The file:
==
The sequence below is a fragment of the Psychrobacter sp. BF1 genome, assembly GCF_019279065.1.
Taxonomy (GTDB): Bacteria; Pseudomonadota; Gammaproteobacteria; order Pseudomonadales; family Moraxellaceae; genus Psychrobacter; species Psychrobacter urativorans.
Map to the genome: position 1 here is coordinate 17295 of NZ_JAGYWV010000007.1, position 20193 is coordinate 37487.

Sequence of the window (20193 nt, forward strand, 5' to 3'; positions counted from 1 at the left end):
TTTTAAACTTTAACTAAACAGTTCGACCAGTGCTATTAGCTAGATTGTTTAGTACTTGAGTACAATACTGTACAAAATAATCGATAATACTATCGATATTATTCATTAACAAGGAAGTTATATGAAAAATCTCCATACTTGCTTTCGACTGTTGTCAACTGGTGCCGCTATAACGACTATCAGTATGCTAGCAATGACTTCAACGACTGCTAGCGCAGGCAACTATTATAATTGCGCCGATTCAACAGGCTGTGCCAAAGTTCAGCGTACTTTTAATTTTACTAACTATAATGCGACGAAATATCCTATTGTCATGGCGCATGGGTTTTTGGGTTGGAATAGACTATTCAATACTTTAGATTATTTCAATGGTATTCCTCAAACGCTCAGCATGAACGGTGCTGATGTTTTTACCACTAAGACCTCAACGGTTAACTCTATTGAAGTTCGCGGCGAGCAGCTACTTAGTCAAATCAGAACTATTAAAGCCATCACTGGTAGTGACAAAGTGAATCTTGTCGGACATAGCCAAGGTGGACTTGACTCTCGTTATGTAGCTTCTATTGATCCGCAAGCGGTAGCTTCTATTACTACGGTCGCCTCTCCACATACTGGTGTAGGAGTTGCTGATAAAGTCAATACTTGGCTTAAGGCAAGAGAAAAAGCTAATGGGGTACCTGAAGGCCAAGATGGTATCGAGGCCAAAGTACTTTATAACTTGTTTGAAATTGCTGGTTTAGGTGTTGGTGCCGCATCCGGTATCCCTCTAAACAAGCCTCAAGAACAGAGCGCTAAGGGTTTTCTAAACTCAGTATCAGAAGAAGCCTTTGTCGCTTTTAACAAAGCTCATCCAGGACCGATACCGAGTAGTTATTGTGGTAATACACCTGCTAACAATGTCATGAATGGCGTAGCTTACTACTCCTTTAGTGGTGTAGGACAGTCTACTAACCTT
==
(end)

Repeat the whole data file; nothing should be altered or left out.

The sequence below is a fragment of the Psychrobacter sp. BF1 genome, assembly GCF_019279065.1.
Taxonomy (GTDB): Bacteria; Pseudomonadota; Gammaproteobacteria; order Pseudomonadales; family Moraxellaceae; genus Psychrobacter; species Psychrobacter urativorans.
Map to the genome: position 1 here is coordinate 17295 of NZ_JAGYWV010000007.1, position 20193 is coordinate 37487.

Sequence of the window (20193 nt, forward strand, 5' to 3'; positions counted from 1 at the left end):
TTTTAAACTTTAACTAAACAGTTCGACCAGTGCTATTAGCTAGATTGTTTAGTACTTGAGTACAATACTGTACAAAATAATCGATAATACTATCGATATTATTCATTAACAAGGAAGTTATATGAAAAATCTCCATACTTGCTTTCGACTGTTGTCAACTGGTGCCGCTATAACGACTATCAGTATGCTAGCAATGACTTCAACGACTGCTAGCGCAGGCAACTATTATAATTGCGCCGATTCAACAGGCTGTGCCAAAGTTCAGCGTACTTTTAATTTTACTAACTATAATGCGACGAAATATCCTATTGTCATGGCGCATGGGTTTTTGGGTTGGAATAGACTATTCAATACTTTAGATTATTTCAATGGTATTCCTCAAACGCTCAGCATGAACGGTGCTGATGTTTTTACCACTAAGACCTCAACGGTTAACTCTATTGAAGTTCGCGGCGAGCAGCTACTTAGTCAAATCAGAACTATTAAAGCCATCACTGGTAGTGACAAAGTGAATCTTGTCGGACATAGCCAAGGTGGACTTGACTCTCGTTATGTAGCTTCTATTGATCCGCAAGCGGTAGCTTCTATTACTACGGTCGCCTCTCCACATACTGGTGTAGGAGTTGCTGATAAAGTCAATACTTGGCTTAAGGCAAGAGAAAAAGCTAATGGGGTACCTGAAGGCCAAGATGGTATCGAGGCCAAAGTACTTTATAACTTGTTTGAAATTGCTGGTTTAGGTGTTGGTGCCGCATCCGGTATCCCTCTAAACAAGCCTCAAGAACAGAGCGCTAAGGGTTTTCTAAACTCAGTATCAGAAGAAGCCTTTGTCGCTTTTAACAAAGCTCATCCAGGACCGATACCGAGTAGTTATTGTGGTAATACACCTGCTAACAATGTCATGAATGGCGTAGCTTACTACTCCTTTAGTGGTGTAGGACAGTCTACTAACCTT